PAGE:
Two years ago, I entered a season of wilderness as I left the faith community I was part of for 7 years. This was a community that I invested in spiritually, emotionally, physically, and financially. This was a community filled with many people that I loved dearly. A year before that leaving, I knew something was coming. Things had shifted in my heart and soul in such a way that I had a consistent unsettled feeling each time I went to worship at the church. Instead of loud music and bright lights, I longed for silence and space to breathe. Instead of consistently peppy sermons filled with anecdotes, I was reworking the sermons in a way that the Word of God could stand on its own; I needed time in that space for those words to penetrate my heart and mind. Instead of a quick pass of the juice and wafer plates and a fast prayer of remembering, I needed the communion elements to flood my taste buds in an unhurried way.

God was calling me to something different, and part of that different included pastoring and teaching, not just women and children, but the whole Body of Christ. Living out that calling was not allowed in the church I attended, so after much prayer and consideration, I sensed God releasing me from that community. So, my family and I left.

I’ve believed in Jesus since 1995, and I have faithfully followed Him since 2001. Since that time, not being part of a church community was not an option, not for my family or me. We participated in missions, bible study, service, and more. We faithfully tithed and supported whatever faith community God placed us in. To no longer have such a community, indeed a family off faith, has been very disorienting. It has also been painful, lonely, and filled with uncertainty. Often times I have felt stripped down and hungry for a sense of belonging and identity. It has made me question many things I believed to be true and caused me to wrestle with why I believed them.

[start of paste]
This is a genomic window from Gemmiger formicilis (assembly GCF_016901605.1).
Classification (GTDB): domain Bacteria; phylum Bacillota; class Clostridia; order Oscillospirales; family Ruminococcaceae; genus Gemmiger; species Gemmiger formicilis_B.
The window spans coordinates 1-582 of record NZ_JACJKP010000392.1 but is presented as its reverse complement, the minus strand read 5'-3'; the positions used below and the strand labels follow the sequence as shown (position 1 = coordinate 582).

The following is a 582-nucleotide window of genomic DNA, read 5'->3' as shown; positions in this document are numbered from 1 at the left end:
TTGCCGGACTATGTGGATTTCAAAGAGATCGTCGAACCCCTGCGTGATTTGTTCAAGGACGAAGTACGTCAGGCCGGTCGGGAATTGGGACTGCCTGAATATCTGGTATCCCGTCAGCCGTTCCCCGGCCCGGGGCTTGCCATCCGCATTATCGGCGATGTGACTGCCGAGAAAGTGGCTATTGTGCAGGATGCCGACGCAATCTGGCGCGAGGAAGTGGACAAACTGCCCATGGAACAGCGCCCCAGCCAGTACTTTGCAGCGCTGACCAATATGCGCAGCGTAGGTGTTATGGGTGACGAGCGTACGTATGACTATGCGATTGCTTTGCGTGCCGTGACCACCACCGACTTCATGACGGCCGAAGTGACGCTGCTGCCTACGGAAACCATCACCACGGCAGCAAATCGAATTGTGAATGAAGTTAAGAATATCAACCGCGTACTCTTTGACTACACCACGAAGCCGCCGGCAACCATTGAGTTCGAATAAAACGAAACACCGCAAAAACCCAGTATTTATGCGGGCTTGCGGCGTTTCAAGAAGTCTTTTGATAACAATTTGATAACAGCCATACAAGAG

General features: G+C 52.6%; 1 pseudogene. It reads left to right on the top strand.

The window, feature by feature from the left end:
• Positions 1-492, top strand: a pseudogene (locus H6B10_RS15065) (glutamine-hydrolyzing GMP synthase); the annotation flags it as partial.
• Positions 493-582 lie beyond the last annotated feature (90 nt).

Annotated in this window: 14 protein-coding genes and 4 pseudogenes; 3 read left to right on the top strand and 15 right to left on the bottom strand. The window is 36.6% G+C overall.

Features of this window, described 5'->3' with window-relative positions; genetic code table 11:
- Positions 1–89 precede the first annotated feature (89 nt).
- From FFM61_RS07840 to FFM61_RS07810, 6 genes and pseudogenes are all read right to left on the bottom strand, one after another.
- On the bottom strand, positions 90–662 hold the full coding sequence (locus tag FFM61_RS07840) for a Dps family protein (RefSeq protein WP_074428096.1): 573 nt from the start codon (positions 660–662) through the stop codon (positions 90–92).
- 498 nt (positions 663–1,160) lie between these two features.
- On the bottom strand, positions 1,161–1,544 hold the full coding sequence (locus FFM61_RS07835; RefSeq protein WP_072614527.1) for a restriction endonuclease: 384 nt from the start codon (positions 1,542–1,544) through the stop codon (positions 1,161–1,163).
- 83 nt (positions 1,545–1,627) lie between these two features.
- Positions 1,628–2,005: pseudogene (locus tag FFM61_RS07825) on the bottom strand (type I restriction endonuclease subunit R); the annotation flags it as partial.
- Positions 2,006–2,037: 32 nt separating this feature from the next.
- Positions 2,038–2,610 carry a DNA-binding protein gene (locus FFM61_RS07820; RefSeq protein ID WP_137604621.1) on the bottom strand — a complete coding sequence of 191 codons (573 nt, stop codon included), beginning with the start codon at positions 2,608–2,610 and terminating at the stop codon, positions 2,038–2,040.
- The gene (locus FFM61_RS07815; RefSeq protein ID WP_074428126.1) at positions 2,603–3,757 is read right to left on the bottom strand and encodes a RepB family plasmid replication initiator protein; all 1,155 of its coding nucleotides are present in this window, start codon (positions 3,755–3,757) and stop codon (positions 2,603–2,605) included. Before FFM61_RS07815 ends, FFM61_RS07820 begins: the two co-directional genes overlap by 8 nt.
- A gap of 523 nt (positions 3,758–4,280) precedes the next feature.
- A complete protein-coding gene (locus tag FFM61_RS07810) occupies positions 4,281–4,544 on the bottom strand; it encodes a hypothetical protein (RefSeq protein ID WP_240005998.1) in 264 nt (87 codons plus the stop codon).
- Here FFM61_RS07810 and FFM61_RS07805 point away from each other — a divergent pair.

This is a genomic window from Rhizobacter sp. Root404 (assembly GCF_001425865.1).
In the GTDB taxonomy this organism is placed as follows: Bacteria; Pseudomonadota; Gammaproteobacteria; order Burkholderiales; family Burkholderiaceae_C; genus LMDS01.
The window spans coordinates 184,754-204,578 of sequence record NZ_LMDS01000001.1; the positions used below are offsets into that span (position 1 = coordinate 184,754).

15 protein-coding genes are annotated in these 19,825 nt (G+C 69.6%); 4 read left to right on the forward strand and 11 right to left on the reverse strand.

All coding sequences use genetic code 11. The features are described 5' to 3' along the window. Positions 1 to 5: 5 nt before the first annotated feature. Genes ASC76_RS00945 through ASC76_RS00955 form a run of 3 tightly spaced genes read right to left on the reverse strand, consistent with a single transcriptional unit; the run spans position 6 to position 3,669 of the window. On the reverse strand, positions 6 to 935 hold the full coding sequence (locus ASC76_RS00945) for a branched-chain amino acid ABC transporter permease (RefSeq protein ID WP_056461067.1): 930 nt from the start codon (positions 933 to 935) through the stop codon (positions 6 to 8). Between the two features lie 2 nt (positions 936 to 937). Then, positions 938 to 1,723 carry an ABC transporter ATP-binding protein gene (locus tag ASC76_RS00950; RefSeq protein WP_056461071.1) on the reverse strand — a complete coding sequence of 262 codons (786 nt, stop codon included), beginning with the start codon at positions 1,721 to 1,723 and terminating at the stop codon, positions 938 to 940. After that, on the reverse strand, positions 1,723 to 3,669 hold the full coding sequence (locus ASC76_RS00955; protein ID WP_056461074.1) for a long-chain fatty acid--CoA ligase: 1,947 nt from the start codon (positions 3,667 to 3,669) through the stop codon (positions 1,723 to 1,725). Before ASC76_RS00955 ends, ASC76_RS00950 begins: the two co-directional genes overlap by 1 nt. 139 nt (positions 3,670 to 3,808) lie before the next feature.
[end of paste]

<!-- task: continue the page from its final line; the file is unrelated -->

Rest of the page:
Have you had such a season in your life?

Over the past two years, not only has Jesus has been sitting with me in this wilderness, but I have been sitting with Jesus during his wilderness experience, but especially that which is recorded in Matthew 4:1-2:

“Then Jesus was led up by the Spirit into the wilderness to be tempted by the devil. And after fasting forty days and forty nights, he was hungry.”

For months, I have been praying and considering what that experience was like for Jesus.

Initially, I made many assumptions about this passage:

  • I always thought Jesus knew exactly how long he’d be in the desert and why he was there.
  • I assumed he was totally alone, always.
  • I assumed he stayed in one place the whole time, like in a cave or something.
  • I assumed he had complete understanding of what it meant to be the Son of God and all that that entailed.

But here’s the deal. The text doesn’t say one way or another that any of those assumptions are correct. My OT professor would always encourage us to look for the “story behind the story,” or he’d ask, “What in the text leads you to that conclusion?” And my preaching professor encouraged us to “trust the story.” Both of these approaches require looking at the whole of scripture, asking questions of the text, and digging into Jewish and Ancient Near East history.

I have to think since Jesus was fully human and fully dependent on God, then he probably didn’t know the extent of what was to come when he first entered that wilderness. Maybe he had a sense, an unsettled feeling? I’m pretty sure he had lots of questions, because this leading into the wilderness happened right after Jesus’ baptism in the Jordan River by John, right after he had the Spirit of God descend like a dove and land upon him and declare “This is my Son, whom I love; with him I am well pleased” (Matthew 3:17).

Think about it, Jesus was just publicly declared to be the Son of God, and now he’s walking into the desert with no real plans on the agenda. Did the Spirit tell him, “You’ll be here for 40 days, and when you are hungry, thirsty, and at your weakest point, Satan will come to you and tempt you three times?” I don’t know about you, but personally, God’s Spirit says little to me in regard to specific details.